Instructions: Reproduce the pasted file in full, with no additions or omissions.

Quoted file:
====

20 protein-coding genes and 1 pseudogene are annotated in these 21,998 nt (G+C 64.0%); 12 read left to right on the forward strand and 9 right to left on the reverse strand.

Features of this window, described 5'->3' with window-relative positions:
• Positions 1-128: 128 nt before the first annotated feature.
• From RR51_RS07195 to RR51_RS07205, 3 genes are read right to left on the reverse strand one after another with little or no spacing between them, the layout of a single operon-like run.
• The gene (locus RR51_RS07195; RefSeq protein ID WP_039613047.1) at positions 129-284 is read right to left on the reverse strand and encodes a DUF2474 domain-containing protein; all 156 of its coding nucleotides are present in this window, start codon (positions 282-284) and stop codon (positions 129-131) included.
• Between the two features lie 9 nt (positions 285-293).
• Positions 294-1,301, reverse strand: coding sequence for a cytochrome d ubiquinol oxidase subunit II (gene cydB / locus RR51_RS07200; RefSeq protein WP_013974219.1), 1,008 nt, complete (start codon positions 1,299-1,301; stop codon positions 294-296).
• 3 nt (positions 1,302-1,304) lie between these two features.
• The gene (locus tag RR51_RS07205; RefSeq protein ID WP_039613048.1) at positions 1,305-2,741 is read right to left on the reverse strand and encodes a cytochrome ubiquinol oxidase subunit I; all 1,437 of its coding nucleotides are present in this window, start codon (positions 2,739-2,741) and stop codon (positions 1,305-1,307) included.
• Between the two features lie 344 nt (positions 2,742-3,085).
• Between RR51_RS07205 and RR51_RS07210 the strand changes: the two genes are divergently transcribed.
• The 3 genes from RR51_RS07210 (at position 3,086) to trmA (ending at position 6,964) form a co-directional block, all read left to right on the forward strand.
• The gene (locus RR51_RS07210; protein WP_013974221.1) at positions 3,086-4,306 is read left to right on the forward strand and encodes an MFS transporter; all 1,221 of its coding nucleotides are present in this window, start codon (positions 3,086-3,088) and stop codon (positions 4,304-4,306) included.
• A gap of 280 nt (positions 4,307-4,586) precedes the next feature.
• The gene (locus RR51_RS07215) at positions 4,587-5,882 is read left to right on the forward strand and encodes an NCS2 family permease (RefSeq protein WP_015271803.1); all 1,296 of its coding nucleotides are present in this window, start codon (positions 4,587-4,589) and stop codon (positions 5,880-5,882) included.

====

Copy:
20 protein-coding genes and 1 pseudogene are annotated in these 21,998 nt (G+C 64.0%); 12 read left to right on the forward strand and 9 right to left on the reverse strand.

Features of this window, described 5'->3' with window-relative positions:
• Positions 1-128: 128 nt before the first annotated feature.
• From RR51_RS07195 to RR51_RS07205, 3 genes are read right to left on the reverse strand one after another with little or no spacing between them, the layout of a single operon-like run.
• The gene (locus RR51_RS07195; RefSeq protein ID WP_039613047.1) at positions 129-284 is read right to left on the reverse strand and encodes a DUF2474 domain-containing protein; all 156 of its coding nucleotides are present in this window, start codon (positions 282-284) and stop codon (positions 129-131) included.
• Between the two features lie 9 nt (positions 285-293).
• Positions 294-1,301, reverse strand: coding sequence for a cytochrome d ubiquinol oxidase subunit II (gene cydB / locus RR51_RS07200; RefSeq protein WP_013974219.1), 1,008 nt, complete (start codon positions 1,299-1,301; stop codon positions 294-296).
• 3 nt (positions 1,302-1,304) lie between these two features.
• The gene (locus tag RR51_RS07205; RefSeq protein ID WP_039613048.1) at positions 1,305-2,741 is read right to left on the reverse strand and encodes a cytochrome ubiquinol oxidase subunit I; all 1,437 of its coding nucleotides are present in this window, start codon (positions 2,739-2,741) and stop codon (positions 1,305-1,307) included.
• Between the two features lie 344 nt (positions 2,742-3,085).
• Between RR51_RS07205 and RR51_RS07210 the strand changes: the two genes are divergently transcribed.
• The 3 genes from RR51_RS07210 (at position 3,086) to trmA (ending at position 6,964) form a co-directional block, all read left to right on the forward strand.
• The gene (locus RR51_RS07210; protein WP_013974221.1) at positions 3,086-4,306 is read left to right on the forward strand and encodes an MFS transporter; all 1,221 of its coding nucleotides are present in this window, start codon (positions 3,086-3,088) and stop codon (positions 4,304-4,306) included.
• A gap of 280 nt (positions 4,307-4,586) precedes the next feature.
• The gene (locus RR51_RS07215) at positions 4,587-5,882 is read left to right on the forward strand and encodes an NCS2 family permease (RefSeq protein WP_015271803.1); all 1,296 of its coding nucleotides are present in this window, start codon (positions 4,587-4,589) and stop codon (positions 5,880-5,882) included.